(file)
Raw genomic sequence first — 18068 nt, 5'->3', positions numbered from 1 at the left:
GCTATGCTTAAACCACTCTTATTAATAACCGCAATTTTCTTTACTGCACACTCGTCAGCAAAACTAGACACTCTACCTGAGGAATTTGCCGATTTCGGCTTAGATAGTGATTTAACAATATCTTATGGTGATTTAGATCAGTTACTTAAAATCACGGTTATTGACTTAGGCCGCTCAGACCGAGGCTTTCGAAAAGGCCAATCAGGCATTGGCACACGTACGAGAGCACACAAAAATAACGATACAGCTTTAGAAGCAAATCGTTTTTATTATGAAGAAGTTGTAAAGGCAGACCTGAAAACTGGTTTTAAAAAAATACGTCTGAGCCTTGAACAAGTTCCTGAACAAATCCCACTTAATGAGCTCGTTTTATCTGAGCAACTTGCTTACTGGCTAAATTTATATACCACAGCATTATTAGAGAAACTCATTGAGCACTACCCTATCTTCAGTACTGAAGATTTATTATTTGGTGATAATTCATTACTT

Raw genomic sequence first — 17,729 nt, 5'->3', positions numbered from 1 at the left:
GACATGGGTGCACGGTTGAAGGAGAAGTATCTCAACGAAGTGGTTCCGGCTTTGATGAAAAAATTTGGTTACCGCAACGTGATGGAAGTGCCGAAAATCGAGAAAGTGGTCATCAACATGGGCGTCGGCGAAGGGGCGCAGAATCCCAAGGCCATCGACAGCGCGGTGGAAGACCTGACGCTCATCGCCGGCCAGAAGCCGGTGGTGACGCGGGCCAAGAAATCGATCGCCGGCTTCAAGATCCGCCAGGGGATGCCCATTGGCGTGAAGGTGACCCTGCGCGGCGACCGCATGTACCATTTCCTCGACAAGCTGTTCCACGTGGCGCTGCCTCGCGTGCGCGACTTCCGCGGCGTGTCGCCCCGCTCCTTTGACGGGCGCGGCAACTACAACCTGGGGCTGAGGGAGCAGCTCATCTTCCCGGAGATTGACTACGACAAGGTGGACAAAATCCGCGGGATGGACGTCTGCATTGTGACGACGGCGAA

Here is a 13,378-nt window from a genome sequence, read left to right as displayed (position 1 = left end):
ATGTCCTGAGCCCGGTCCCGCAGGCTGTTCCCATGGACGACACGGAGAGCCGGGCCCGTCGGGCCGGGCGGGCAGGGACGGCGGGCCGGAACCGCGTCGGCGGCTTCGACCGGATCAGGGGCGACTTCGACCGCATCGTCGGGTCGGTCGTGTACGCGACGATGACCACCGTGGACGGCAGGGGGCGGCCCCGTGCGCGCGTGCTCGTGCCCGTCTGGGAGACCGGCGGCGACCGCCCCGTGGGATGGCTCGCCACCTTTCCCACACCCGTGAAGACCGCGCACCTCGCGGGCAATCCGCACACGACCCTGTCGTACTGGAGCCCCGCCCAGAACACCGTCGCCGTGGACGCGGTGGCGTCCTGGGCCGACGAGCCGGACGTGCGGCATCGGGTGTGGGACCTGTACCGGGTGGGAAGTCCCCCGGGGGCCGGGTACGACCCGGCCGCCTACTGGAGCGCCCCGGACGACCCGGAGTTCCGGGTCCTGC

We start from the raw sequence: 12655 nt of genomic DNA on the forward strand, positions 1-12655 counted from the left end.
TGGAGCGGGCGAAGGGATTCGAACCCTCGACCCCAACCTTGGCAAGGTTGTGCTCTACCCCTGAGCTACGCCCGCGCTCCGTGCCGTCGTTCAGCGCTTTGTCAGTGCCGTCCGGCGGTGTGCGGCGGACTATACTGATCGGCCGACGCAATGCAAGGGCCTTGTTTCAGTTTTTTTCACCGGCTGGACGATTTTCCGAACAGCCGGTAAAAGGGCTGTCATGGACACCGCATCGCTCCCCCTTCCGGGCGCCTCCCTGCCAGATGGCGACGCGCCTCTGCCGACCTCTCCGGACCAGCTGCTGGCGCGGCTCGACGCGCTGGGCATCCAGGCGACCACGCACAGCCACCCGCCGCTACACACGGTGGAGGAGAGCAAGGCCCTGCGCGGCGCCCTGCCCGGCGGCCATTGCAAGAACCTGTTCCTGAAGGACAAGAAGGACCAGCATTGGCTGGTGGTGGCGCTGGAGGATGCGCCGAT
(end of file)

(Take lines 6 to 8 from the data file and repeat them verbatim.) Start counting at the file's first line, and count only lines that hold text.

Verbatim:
ATGTCCTGAGCCCGGTCCCGCAGGCTGTTCCCATGGACGACACGGAGAGCCGGGCCCGTCGGGCCGGGCGGGCAGGGACGGCGGGCCGGAACCGCGTCGGCGGCTTCGACCGGATCAGGGGCGACTTCGACCGCATCGTCGGGTCGGTCGTGTACGCGACGATGACCACCGTGGACGGCAGGGGGCGGCCCCGTGCGCGCGTGCTCGTGCCCGTCTGGGAGACCGGCGGCGACCGCCCCGTGGGATGGCTCGCCACCTTTCCCACACCCGTGAAGACCGCGCACCTCGCGGGCAATCCGCACACGACCCTGTCGTACTGGAGCCCCGCCCAGAACACCGTCGCCGTGGACGCGGTGGCGTCCTGGGCCGACGAGCCGGACGTGCGGCATCGGGTGTGGGACCTGTACCGGGTGGGAAGTCCCCCGGGGGCCGGGTACGACCCGGCCGCCTACTGGAGCGCCCCGGACGACCCGGAGTTCCGGGTCCTGC

We start from the raw sequence: 12655 nt of genomic DNA on the forward strand, positions 1-12655 counted from the left end.
TGGAGCGGGCGAAGGGATTCGAACCCTCGACCCCAACCTTGGCAAGGTTGTGCTCTACCCCTGAGCTACGCCCGCGCTCCGTGCCGTCGTTCAGCGCTTTGTCAGTGCCGTCCGGCGGTGTGCGGCGGACTATACTGATCGGCCGACGCAATGCAAGGGCCTTGTTTCAGTTTTTTTCACCGGCTGGACGATTTTCCGAACAGCCGGTAAAAGGGCTGTCATGGACACCGCATCGCTCCCCCTTCCGGGCGCCTCCCTGCCAGATGGCGACGCGCCTCTGCCGACCTCTCCGGACCAGCTGCTGGCGCGGCTCGACGCGCTGGGCATCCAGGCGACCACGCACAGCCACCCGCCGCTACACACGGTGGAGGAGAGCAAGGCCCTGCGCGGCGCCCTGCCCGGCGGCCATTGCAAGAACCTGTTCCTGAAGGACAAGAAGGACCAGCATTGGCTGGTGGTGGCGCTGGAGGATGCGCCGAT